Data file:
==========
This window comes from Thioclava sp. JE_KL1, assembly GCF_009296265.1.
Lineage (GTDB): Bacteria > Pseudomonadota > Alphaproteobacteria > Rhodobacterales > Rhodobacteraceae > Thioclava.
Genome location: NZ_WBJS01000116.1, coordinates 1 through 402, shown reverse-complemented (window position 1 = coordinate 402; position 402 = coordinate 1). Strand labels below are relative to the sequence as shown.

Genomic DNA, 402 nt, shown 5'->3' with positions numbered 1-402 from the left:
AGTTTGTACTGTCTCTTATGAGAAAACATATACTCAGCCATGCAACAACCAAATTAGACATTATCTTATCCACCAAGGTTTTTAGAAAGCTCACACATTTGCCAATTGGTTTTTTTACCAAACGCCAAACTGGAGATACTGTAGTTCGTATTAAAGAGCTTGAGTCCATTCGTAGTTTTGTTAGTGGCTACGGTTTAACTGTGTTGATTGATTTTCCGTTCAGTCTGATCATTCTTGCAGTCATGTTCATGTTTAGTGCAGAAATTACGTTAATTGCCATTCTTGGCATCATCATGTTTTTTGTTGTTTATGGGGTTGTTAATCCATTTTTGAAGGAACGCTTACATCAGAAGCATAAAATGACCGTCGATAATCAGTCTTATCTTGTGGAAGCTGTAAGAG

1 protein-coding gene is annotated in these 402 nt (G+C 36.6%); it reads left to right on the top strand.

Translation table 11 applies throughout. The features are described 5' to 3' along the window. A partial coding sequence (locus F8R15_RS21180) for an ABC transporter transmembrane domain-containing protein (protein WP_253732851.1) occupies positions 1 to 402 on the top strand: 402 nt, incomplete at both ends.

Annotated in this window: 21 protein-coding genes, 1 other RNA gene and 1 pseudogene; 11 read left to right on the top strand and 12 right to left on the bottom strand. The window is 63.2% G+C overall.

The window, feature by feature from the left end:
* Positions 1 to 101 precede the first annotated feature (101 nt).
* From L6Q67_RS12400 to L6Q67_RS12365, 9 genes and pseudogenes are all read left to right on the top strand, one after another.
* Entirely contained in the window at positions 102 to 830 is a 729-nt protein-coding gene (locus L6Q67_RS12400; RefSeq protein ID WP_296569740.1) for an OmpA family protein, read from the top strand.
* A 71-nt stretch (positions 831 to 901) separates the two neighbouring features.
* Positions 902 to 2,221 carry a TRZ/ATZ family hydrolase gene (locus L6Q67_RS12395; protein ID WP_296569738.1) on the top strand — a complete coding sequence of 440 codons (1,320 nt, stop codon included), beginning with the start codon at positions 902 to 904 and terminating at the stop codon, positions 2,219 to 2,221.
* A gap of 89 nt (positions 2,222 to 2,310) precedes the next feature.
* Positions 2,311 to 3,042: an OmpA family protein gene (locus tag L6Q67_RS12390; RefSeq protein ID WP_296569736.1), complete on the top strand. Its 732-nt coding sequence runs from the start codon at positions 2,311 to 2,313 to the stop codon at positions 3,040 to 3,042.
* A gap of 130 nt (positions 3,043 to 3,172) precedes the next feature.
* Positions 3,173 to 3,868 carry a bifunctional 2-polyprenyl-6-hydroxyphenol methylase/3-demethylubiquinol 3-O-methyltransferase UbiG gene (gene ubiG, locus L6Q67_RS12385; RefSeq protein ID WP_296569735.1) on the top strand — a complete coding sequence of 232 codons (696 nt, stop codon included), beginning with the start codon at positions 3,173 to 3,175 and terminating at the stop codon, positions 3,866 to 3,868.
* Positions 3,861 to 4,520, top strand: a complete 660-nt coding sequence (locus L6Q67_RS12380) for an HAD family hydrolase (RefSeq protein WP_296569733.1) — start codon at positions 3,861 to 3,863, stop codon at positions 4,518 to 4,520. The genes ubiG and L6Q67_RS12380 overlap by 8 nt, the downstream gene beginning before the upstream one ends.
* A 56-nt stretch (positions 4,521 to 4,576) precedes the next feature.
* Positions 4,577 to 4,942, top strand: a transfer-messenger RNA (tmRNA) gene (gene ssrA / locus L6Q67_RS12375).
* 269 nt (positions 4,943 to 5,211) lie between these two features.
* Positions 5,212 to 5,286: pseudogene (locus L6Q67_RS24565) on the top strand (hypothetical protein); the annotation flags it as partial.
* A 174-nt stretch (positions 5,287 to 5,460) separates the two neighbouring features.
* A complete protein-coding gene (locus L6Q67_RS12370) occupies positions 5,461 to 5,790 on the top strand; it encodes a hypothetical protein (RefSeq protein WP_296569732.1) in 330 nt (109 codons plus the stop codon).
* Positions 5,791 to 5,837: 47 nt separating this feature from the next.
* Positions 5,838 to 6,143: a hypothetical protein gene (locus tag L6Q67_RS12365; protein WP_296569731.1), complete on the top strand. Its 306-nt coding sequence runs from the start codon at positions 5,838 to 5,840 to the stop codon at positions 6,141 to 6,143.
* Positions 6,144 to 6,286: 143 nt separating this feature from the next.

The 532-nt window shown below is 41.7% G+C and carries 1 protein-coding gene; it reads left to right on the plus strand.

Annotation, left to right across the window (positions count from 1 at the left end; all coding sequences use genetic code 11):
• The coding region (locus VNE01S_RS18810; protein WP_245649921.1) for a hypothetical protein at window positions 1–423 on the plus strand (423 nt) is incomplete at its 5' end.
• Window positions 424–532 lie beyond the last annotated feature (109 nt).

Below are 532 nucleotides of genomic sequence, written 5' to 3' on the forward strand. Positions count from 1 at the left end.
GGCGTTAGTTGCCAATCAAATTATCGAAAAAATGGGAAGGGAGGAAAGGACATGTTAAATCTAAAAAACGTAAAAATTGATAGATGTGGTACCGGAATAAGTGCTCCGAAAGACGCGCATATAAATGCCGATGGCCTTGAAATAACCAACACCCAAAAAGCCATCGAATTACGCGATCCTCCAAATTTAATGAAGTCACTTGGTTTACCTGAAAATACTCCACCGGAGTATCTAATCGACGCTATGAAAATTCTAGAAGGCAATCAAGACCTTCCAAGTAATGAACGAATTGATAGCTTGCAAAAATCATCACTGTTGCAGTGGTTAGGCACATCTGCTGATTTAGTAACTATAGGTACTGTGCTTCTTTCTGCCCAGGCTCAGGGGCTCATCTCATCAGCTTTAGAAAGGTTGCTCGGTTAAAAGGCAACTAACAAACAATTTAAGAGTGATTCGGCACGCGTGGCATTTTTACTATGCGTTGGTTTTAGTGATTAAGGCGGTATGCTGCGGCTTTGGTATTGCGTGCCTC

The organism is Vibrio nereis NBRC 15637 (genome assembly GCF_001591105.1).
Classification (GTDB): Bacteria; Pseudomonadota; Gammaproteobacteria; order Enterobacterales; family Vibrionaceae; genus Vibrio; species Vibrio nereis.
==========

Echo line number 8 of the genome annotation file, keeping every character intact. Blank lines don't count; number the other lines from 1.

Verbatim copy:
Annotated in this window: 21 protein-coding genes, 1 other RNA gene and 1 pseudogene; 11 read left to right on the top strand and 12 right to left on the bottom strand. The window is 63.2% G+C overall.